erythema / Early / 91.0-91.0eosinophilia / Delayed / 1.8-9.1elevated hepatic enzymes / Delayed / 1.2-4.1conjunctivitis / Delayed / 2.0-2.0dyspnea / Early / 0-1.0peripheral edema / Delayed / 0-1.0hematuria / Delayed / 0-1.0hypotension / Rapid / 0-1.0hematoma / Early / Incidence not knownconstipation / Delayed / Incidence not knownneutropenia / Delayed / Incidence not knownthrombocytopenia / Delayed / Incidence not knownperipheral neuropathy / Delayed / Incidence not knowndepression / Delayed / Incidence not knownantibody formation / Delayed / Incidence not knownlymphadenopathy / Delayed / Incidence not knowncutaneous amyloidosis / Delayed / Incidence not knownhypertriglyceridemia / Delayed / Incidence not knownhyperglycemia / Delayed / Incidence not knownangina / Early / Incidence not knownhepatitis / Delayed / Incidence not knownsteatosis / Delayed / Incidence not known
injection site reaction / Rapid / 98.0-98.0pruritus / Rapid / 65.0-65.0ecchymosis / Delayed / 52.0-52.0diarrhea / Early / 31.7-31.7nausea / Early / 22.8-22.8fatigue / Early / 20.2-20.2infection / Delayed / 2.7-6.9weight loss / Delayed / 6.6-6.6sinusitis / Delayed / 6.0-6.0abdominal pain / Early / 3.9-3.9cough / Delayed / 3.9-3.9myalgia / Early / 2.7-2.7influenza / Delayed / 2.4-2.4folliculitis / Delayed / 2.4-2.4anorexia / Delayed / 2.3-2.3xerostomia / Early / 2.1-2.1rash / Early / 0-1.0vomiting / Early / 0-1.0chills / Rapid / 0-1.0fever / Early / 0-1.0paresthesias / Delayed / Incidence not knowndysgeusia / Early / Incidence not knownanxiety / Delayed / Incidence not knowninsomnia / Early / Incidence not knownasthenia / Delayed / Incidence not known
Tipranavir: (Moderate) Phase 3 trials showed that the coadministration of enfuvirtide increases tipranavir trough concentrations by 45%; however, the mechanism for this increase is unknown. The manufacturer of tipranavir states that tipranavir dosage adjustments are not recommended.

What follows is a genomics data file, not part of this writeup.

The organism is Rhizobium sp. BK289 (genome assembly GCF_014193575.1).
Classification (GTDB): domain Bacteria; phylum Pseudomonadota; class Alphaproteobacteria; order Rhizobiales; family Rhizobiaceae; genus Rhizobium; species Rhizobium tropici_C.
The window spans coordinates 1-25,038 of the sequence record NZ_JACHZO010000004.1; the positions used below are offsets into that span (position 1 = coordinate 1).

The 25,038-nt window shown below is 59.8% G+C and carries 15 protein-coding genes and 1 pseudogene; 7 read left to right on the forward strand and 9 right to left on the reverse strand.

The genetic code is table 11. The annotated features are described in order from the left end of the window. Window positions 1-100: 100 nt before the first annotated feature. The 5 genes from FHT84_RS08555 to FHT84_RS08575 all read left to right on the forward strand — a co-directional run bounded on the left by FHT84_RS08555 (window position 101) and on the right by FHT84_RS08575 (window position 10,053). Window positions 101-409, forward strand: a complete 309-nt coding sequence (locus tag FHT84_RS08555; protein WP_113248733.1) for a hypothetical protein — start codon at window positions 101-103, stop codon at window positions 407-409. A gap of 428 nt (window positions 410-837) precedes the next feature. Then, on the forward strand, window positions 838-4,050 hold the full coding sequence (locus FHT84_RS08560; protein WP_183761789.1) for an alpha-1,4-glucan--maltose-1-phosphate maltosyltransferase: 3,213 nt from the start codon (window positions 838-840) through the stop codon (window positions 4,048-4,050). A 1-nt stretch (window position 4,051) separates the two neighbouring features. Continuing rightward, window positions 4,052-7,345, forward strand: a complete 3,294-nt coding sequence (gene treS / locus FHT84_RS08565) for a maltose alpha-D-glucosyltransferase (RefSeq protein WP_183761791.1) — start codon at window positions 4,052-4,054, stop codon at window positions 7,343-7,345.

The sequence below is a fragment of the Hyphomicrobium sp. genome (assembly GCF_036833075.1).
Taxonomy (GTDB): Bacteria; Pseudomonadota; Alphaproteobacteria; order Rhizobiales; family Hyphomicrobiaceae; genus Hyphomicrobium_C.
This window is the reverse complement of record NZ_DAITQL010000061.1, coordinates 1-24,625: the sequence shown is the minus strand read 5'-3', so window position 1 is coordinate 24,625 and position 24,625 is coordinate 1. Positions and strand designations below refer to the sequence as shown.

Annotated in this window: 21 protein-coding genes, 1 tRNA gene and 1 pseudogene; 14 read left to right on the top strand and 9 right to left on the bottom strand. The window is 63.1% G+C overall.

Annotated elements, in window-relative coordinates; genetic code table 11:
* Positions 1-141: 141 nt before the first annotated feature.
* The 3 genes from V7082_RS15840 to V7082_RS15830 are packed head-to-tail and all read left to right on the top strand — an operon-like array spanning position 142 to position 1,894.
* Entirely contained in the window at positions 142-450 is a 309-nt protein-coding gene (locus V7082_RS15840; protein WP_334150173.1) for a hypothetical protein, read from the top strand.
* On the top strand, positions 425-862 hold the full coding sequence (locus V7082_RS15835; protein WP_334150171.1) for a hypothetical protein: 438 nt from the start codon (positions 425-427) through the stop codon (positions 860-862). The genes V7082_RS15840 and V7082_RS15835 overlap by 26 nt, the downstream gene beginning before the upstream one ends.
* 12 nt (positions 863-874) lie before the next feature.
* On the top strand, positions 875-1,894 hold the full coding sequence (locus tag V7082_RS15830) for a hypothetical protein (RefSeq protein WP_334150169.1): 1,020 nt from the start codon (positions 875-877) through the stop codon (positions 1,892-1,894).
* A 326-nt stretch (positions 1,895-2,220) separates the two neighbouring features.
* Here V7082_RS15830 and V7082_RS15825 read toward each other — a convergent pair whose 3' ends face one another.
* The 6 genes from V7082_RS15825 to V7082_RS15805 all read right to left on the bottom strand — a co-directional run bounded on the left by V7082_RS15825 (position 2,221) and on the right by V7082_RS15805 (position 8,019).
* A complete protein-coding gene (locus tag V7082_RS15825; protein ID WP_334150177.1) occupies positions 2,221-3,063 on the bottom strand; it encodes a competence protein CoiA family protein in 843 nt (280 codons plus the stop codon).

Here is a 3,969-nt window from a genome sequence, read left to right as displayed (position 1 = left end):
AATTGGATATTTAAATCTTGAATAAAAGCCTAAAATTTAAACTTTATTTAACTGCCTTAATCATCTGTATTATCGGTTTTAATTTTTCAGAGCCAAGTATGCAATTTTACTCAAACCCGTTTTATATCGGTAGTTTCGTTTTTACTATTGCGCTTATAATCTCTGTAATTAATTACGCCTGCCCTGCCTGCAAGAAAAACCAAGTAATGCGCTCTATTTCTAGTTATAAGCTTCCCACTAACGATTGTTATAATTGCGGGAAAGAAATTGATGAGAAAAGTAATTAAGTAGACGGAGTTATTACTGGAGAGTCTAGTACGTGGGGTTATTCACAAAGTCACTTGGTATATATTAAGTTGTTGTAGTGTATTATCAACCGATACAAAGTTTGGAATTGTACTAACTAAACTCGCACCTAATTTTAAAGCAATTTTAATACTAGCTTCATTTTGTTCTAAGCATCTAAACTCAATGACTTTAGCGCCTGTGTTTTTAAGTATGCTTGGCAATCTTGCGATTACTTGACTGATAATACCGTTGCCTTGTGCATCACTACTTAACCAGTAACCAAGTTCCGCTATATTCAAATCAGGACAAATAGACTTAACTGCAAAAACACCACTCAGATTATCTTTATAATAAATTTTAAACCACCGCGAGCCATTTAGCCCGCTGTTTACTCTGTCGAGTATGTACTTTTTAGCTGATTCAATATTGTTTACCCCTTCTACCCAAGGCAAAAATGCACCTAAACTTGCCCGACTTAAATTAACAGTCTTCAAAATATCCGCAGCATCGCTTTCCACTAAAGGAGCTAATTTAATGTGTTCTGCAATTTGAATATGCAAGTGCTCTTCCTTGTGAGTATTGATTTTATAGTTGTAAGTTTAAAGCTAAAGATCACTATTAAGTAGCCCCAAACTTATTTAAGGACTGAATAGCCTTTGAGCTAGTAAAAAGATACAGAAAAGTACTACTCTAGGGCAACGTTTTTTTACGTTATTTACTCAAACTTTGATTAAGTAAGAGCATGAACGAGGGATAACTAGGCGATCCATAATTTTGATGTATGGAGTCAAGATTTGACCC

Enfuvirtide interferes with the entry of HIV-1 into host cells by inhibiting the fusion of the virus and cell membranes. In order for HIV-1 to enter and infect a human cell, the viral surface glycoprotein gp120 binds to the host CD4+ cell receptor, along with a chemokine co-receptor (CXCR4 or CCR5; both expressed on lymphocytes and mononuclear cells). Then, the viral transmembrane glycoprotein gp41 undergoes a conformational change facilitating the fusion of cellular and viral membranes. Enfuvirtide binds to the first heptad-repeat (HR1) in the gp41 subunit of the viral envelope glycoprotein and prevents the conformational change required for membrane fusion and subsequent viral entry into target cells. This novel mechanism results in a lack of cross-resistance to enfuvirtide for viral isolates resistant to one or more currently available antiretrovirals. Avoid the use of enfuvirtide in patients with HIV-2, as HIV-2 is intrinsically resistant to enfuvirtide. To identify the HIV strain, The 2014 Centers for Disease Control and Prevention guidelines for HIV diagnostic testing recommend initial HIV testing using an HIV-1/HIV-2 antigen/antibody combination immunoassay and subsequent testing using an HIV-1/HIV-2 antibody differentiation immunoassay.
Enfuvirtide is administered as a subcutaneous injection. It is approximately 92% bound to plasma proteins, predominantly to albumin and, to a lesser extent, alpha-1 acid glycoprotein. The CSF concentrations, measured from 2 to 18 hours, in 4 patients with HIV were below the quantifiable limit (0.025 mcg/mL). Enfuvirtide is a peptide and is expected to undergo catabolism to its constituent amino acids. In vitro studies with human microsomes and hepatocytes indicate that enfuvirtide undergoes hydrolysis to form a deamidated metabolite at the C-terminal phenylalanine residue, M3; the hydrolysis reaction is not NADPH dependent. The M3 metabolite is detected in plasma following administration, with an AUC ranging from 2.4% to 15% of the enfuvirtide AUC.
The mean steady-state volume of distribution following IV administration of a 90 mg dose is 5.5 +/- 1.1 L.
The time to peak serum concentrations (Tmax) is approximately 8 hours (range of 3 to 12 hours) following a single 90 mg subcutaneous injection, with an absolute bioavailability is 84.3% +/- 15.5% compared to a 90 mg intravenous (IV) dose. With twice-daily subcutaneous dosing of 90 mg enfuvirtide in combination with other antiretroviral agents, the median Tmax decreases to 4 hours (range of 4 to 8 hours). Absorption of the 90 mg dose is comparable when injected into the subcutaneous tissue of the abdomen, thigh, or arm. The mean elimination half-life following a 90 mg single subcutaneous dose is 3.8 +/- 0.6 hours with a mean apparent clearance of subcutaneous dosing, in combination with other antiretroviral agents.